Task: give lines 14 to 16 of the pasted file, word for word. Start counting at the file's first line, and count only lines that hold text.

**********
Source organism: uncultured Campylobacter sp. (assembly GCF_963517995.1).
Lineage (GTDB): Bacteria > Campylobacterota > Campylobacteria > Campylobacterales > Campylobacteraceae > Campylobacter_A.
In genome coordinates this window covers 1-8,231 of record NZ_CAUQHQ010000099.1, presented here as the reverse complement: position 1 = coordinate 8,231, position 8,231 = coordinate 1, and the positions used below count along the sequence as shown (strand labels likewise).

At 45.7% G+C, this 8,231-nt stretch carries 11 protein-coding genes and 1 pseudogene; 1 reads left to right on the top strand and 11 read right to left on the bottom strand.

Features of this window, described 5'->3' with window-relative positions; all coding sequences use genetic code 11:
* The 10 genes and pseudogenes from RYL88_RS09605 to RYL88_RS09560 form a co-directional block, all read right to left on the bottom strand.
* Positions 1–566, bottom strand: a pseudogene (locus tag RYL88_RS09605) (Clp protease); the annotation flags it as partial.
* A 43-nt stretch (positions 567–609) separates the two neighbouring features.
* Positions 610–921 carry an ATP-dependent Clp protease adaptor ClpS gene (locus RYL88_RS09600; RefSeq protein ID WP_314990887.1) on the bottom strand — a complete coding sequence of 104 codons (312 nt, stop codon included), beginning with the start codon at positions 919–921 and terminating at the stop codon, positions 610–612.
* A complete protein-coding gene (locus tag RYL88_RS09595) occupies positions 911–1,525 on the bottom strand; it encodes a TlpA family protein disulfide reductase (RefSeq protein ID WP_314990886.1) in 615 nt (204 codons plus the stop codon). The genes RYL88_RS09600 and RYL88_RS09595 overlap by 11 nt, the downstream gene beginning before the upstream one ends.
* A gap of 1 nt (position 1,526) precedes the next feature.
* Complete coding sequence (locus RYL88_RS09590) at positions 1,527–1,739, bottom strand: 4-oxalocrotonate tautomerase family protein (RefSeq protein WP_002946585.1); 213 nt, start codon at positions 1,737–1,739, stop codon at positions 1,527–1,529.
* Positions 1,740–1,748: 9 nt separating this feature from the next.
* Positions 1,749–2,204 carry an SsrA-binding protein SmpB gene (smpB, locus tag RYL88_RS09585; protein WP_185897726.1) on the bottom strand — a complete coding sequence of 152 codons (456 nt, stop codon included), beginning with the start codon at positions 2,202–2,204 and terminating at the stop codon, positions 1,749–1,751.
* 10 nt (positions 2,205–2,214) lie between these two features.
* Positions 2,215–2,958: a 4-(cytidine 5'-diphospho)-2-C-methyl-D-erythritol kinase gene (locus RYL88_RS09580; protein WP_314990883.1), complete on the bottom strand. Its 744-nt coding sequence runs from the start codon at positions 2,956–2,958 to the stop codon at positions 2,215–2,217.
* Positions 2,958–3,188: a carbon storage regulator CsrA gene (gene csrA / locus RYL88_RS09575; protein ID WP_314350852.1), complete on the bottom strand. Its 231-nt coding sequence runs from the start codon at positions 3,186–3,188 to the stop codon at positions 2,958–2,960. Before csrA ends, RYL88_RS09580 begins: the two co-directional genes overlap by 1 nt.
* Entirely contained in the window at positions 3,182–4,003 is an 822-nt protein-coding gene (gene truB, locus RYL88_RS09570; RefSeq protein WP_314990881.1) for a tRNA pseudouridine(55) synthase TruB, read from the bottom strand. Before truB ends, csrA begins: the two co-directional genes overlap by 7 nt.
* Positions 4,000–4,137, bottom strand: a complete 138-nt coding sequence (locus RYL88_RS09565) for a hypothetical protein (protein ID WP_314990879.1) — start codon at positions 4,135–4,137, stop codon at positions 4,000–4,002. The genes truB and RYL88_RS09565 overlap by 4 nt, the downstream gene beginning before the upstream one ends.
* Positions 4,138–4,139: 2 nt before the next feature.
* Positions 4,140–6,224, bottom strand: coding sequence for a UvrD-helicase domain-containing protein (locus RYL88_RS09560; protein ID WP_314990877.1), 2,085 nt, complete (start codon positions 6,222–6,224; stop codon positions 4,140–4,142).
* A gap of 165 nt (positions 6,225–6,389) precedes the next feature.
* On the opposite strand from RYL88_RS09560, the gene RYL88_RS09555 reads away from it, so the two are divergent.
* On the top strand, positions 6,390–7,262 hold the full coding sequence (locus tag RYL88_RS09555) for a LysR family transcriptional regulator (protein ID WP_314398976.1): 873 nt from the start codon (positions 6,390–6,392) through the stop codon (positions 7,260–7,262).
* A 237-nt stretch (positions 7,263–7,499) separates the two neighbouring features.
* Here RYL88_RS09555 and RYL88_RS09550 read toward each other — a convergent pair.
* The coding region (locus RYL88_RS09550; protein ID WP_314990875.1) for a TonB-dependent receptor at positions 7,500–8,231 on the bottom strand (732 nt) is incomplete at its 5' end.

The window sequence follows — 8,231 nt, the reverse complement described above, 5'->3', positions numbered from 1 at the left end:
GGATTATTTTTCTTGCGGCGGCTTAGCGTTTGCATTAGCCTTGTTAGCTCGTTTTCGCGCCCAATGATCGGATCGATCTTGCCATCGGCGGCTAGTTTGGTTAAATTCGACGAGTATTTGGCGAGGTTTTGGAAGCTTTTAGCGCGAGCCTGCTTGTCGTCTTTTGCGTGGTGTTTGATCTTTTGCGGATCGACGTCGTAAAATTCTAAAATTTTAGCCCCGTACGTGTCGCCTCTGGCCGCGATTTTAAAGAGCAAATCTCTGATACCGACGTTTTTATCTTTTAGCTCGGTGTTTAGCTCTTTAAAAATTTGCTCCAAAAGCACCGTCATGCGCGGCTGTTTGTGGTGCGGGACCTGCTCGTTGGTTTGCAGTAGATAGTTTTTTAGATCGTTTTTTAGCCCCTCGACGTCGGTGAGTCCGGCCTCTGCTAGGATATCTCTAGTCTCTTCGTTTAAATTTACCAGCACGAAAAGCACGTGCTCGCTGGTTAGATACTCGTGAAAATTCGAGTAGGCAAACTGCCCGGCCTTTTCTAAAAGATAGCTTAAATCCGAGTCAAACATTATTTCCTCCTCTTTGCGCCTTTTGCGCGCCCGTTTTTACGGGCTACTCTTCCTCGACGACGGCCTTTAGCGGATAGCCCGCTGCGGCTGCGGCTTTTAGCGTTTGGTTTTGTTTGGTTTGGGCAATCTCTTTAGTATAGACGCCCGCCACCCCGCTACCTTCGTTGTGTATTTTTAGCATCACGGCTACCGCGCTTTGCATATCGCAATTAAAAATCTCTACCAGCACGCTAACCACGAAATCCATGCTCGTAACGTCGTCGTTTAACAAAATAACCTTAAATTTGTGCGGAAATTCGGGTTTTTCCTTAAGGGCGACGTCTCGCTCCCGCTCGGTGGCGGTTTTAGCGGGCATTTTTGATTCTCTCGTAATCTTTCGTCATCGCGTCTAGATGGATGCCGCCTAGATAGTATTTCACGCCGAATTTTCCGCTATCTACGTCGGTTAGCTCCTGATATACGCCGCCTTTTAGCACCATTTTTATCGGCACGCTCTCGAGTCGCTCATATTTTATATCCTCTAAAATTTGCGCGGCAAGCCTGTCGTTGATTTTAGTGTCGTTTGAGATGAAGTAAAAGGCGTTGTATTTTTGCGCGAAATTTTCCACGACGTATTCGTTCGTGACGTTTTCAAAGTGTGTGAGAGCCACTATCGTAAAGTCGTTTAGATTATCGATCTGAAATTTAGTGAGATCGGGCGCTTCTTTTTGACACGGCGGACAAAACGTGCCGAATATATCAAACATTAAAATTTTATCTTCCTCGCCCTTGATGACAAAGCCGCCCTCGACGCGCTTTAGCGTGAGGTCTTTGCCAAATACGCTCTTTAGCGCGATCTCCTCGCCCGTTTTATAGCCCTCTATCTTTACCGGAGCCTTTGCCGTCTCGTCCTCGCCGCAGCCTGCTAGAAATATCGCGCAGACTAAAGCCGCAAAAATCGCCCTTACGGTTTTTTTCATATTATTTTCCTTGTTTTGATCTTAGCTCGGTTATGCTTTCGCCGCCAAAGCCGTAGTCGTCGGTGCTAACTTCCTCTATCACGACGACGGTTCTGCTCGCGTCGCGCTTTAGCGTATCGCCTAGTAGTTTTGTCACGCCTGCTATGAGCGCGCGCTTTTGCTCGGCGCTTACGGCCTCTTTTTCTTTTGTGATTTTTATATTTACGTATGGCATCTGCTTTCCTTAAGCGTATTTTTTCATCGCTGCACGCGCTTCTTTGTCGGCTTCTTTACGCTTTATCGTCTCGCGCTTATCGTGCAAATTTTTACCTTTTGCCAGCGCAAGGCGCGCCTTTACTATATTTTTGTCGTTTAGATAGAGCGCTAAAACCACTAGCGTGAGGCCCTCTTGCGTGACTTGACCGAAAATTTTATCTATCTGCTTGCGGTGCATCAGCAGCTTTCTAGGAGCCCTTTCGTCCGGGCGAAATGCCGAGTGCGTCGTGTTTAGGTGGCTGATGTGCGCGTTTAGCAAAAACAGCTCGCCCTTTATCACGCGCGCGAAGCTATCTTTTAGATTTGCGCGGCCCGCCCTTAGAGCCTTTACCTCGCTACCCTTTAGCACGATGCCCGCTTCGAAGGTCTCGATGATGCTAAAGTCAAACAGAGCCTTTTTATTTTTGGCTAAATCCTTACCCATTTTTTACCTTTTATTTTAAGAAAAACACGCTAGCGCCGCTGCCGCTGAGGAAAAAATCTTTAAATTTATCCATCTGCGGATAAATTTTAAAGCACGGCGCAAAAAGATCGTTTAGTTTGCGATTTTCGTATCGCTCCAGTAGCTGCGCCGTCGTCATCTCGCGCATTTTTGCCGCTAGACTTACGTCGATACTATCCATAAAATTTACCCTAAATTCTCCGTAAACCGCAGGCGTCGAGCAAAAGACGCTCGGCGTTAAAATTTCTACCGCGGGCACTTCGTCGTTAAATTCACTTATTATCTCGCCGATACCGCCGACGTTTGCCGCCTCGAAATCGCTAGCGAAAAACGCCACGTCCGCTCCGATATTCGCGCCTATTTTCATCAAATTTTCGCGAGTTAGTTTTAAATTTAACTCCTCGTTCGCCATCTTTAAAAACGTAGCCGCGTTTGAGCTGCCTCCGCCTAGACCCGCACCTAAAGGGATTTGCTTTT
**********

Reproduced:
* Positions 1,749–2,204 carry an SsrA-binding protein SmpB gene (smpB, locus tag RYL88_RS09585; protein WP_185897726.1) on the bottom strand — a complete coding sequence of 152 codons (456 nt, stop codon included), beginning with the start codon at positions 2,202–2,204 and terminating at the stop codon, positions 1,749–1,751.
* 10 nt (positions 2,205–2,214) lie between these two features.
* Positions 2,215–2,958: a 4-(cytidine 5'-diphospho)-2-C-methyl-D-erythritol kinase gene (locus RYL88_RS09580; protein WP_314990883.1), complete on the bottom strand. Its 744-nt coding sequence runs from the start codon at positions 2,956–2,958 to the stop codon at positions 2,215–2,217.